It happens every year: All over the United States, scrooges take schools and other public institutions to court to challenge Christmas celebrations. Stores remove Christmas displays in favor of more generic displays of “season’s greetings.” Public spaces are cleared of manger scenes. The list goes on and on. It’s already started this year. Anyone who thinks there is no war on Christmas has their head in the sand.
I understand being indifferent, but I really do not understand why someone would want to prevent public celebrations of Christmas. What is so offensive about the holiday? How ridiculous is it to try to clear the air of Christmas songs and pretend that no one is celebrating? How bitter do you have to be to want to eliminate tradition?
I’ve lived in Japan for almost eight years now, and what do I hear in the background at stores and banks after around the third week of November? What do I see plastered about everywhere from train stations to department stores? Yes, Christmas music and signs wishing everyone a Merry Christmas. You know what percentage of Japanese people are Christians? Less than one percent. What are they thinking, right? Don’t they know they’re supposed to be offended by the words to “Silent Night” and signs that say “Merry Christmas” instead of “Season’s Greetings”?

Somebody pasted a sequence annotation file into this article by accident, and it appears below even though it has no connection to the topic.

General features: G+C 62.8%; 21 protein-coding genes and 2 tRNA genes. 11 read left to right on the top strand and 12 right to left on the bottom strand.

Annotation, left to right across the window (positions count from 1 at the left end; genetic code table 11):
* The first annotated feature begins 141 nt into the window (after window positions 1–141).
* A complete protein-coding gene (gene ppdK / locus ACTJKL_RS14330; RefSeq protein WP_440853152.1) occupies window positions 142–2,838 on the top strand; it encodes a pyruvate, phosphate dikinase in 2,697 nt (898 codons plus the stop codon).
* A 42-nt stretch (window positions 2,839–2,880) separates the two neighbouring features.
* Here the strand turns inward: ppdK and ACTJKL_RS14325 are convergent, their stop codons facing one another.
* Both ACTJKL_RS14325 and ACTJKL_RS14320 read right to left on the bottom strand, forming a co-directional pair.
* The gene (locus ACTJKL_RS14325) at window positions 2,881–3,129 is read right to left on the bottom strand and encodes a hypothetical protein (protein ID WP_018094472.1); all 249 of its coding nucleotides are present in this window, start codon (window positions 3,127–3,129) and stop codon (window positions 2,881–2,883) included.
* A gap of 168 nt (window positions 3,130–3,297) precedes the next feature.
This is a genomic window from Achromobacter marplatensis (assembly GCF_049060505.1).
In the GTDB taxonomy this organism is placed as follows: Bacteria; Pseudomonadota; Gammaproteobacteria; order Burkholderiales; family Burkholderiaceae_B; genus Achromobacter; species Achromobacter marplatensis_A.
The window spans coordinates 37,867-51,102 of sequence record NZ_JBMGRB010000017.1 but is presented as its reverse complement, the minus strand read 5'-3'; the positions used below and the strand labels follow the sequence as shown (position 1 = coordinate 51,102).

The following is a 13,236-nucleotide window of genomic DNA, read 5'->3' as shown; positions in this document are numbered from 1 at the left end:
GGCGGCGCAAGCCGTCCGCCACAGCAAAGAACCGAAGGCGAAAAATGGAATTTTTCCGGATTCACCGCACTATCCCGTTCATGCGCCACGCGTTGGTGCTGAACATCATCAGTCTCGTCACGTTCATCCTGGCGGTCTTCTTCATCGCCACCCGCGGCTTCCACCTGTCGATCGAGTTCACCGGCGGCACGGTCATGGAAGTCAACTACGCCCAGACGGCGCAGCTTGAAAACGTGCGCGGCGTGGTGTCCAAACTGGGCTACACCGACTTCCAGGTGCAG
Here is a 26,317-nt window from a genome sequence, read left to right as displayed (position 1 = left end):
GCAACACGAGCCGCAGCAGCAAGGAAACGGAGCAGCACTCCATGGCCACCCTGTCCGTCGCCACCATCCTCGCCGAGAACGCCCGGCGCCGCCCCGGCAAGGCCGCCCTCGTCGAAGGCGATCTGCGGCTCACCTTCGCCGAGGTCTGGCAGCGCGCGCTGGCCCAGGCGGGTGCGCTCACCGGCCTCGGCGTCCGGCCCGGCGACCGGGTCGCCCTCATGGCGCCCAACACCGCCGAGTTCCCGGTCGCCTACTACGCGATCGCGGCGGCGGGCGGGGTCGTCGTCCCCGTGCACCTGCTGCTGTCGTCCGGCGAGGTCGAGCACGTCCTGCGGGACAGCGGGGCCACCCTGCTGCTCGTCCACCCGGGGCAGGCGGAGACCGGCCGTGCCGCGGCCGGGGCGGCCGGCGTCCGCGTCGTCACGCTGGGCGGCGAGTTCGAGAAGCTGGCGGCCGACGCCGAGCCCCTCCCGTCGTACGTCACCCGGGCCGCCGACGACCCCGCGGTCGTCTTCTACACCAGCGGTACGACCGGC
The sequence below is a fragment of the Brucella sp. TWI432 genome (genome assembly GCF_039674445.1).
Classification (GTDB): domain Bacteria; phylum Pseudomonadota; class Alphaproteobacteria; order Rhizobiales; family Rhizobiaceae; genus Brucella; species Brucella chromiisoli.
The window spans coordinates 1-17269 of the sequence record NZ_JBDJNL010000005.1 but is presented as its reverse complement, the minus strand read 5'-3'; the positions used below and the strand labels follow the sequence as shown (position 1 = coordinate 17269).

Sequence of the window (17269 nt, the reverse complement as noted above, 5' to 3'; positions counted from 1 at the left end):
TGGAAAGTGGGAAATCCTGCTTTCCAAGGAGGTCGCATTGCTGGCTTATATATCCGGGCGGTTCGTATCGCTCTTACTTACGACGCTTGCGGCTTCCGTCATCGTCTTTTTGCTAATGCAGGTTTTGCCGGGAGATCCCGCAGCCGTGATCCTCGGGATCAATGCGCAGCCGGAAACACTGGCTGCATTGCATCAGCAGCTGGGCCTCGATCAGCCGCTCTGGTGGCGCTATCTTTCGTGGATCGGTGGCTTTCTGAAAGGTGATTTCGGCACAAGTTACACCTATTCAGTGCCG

I said it last year, and I’ll say it again:
The point is, if you don’t like Christmas, then don’t celebrate it. Why do you want to ruin it for everyone else? As a Christian in Japan, I’m a part of a minority. It has never occurred to me nor to any of my friends, however, that we should protest the Buddhist and Shintoist festivals that the municipalities here hold. I don’t participate in them, but I’m not going to go out and tell everyone else that they can’t because I don’t. Why would I? Because the message at these events “offends” me? Boo hoo. Suck it up, people.
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